Wearable technology is getting the Google treatment. In development stages since 2011, Google Glass recently made its way in to the hands of many who have been test driving the wearable computer from Google. Google Glass is a wearable headset with built in camera, microphone, and speakers which allows those who wear the headset to use natural language to search the internet and query requests. Feedback is delivered to the person wearing the device through the speakers which can also read text messages and updates from social media sites. The built in camera allows users to capture video from a personal point-of-view. Video capture capability as already been tested by skydivers, mountain bikers, and many more.
The Glass Explorer program is allowing more users to get their hands on the devices. Many users are testing the capabilities in health and medical settings.
Explorer Rafael Grossmann, MD, FACS sees various ways for Google Glass to be used in medical education and the health sciences. John Nosta recently wrote more about Grossmann’s work with Google Glass for Forbes in the post “How Google Glass is Changing Medical Education“. Grossmann has used Google Glass to record point-of-view surgical procedures as well as interact with healthcare providers through video. Grossmann as well as other see the power of Google Glass to enhance the field of telemedicine and connect patients with providers.
As more applications are developed for Google Glass expect many to be healthcare focused. Fitness and wellness are also important targets of app development. Companies such as Augmedix are already looking into ways to use Glass in medical scenarios.
Augmented reality and real-time access to information through devices such as Google Glass are also influencing how librarians provide services to their users. Marianne Kruppa a librarian and Glass Explorer already sees ways to use Glass to provide information for library users. She was recently interviewed by the South Bend Tribune and brief video is included in the post, “Area woman exploring use of Google Glass“.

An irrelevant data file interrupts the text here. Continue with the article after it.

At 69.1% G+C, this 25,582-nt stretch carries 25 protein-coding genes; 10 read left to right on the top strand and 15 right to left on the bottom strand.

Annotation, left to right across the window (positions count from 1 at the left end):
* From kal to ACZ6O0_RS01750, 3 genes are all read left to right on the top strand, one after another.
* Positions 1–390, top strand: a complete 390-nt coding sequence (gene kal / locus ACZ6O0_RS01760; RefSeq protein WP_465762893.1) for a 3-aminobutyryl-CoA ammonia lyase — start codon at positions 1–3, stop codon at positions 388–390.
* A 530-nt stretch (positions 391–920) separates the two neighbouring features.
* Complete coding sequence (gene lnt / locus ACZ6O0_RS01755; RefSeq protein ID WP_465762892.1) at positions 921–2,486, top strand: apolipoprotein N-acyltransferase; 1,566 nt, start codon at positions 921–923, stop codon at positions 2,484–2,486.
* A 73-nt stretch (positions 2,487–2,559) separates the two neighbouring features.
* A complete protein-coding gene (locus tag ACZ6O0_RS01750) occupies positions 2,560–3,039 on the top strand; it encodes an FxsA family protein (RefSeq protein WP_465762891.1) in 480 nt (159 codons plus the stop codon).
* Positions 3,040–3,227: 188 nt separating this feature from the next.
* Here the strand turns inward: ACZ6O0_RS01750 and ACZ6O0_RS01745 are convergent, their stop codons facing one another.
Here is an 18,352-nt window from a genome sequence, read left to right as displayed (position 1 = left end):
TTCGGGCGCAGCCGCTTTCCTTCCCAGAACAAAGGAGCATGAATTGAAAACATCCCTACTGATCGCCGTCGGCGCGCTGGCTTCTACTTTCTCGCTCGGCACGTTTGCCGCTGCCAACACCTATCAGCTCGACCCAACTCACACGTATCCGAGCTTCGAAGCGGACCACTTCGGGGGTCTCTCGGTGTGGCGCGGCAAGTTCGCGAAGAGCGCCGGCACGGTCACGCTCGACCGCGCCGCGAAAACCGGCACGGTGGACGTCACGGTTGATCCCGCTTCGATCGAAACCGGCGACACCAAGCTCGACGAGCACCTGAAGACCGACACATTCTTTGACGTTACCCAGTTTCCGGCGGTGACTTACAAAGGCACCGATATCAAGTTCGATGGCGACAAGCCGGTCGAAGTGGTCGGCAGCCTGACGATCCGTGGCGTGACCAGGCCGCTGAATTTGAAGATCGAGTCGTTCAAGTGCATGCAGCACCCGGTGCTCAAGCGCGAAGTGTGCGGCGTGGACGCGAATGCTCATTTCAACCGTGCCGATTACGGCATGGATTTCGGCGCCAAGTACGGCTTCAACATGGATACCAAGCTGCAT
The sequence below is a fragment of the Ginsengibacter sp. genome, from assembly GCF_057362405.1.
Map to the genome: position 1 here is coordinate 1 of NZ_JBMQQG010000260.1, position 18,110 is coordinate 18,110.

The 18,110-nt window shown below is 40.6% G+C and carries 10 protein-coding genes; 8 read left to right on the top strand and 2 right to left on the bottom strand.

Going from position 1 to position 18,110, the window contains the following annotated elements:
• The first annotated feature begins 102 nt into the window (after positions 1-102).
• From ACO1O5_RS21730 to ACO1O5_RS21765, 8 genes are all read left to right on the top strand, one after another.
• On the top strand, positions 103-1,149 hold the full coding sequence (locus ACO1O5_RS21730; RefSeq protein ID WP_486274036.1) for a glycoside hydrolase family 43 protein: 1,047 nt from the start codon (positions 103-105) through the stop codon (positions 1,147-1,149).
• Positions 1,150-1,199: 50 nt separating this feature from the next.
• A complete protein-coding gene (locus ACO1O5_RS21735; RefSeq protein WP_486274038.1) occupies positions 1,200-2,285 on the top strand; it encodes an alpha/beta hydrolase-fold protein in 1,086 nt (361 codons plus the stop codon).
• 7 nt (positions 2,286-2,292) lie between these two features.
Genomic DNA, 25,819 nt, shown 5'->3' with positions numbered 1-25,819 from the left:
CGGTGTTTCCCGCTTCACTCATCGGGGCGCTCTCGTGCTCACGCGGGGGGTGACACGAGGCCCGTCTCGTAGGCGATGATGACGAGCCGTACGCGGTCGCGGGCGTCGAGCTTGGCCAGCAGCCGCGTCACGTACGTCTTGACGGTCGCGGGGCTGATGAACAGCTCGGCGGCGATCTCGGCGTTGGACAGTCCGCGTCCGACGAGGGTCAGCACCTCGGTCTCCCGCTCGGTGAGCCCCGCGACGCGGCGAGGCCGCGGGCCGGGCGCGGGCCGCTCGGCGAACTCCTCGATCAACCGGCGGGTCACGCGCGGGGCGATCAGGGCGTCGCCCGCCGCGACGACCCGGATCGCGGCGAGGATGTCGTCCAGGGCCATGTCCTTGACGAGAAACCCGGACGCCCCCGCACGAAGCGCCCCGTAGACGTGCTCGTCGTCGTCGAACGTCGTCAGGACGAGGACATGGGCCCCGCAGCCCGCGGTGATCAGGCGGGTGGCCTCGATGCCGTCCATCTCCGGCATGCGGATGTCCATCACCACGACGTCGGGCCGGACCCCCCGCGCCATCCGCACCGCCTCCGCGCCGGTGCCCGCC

Google Glass is also making an impact on the lives of those with disabilities. Mashable recently posted “OK, Glass: I Can’t Walk, So Help Me Explore” which details the experiences of a Google Glass Explorers Tammi Van Sant and Alex Blaszczuk both using the new device to interact and connect with people in ways they previously though impossible. Researchers in various institutions are working on apps for Google Glass that would be beneficial for those with chronic diseases or who are blind or deaf.
Expect to see and hear more about Google Glass use in products and services. Also watch out for new apps that make using Google Glass and interacting with information through the devices even easier.
Are you or someone you know using Google Glass? Let us know what you think in the comments section of this post.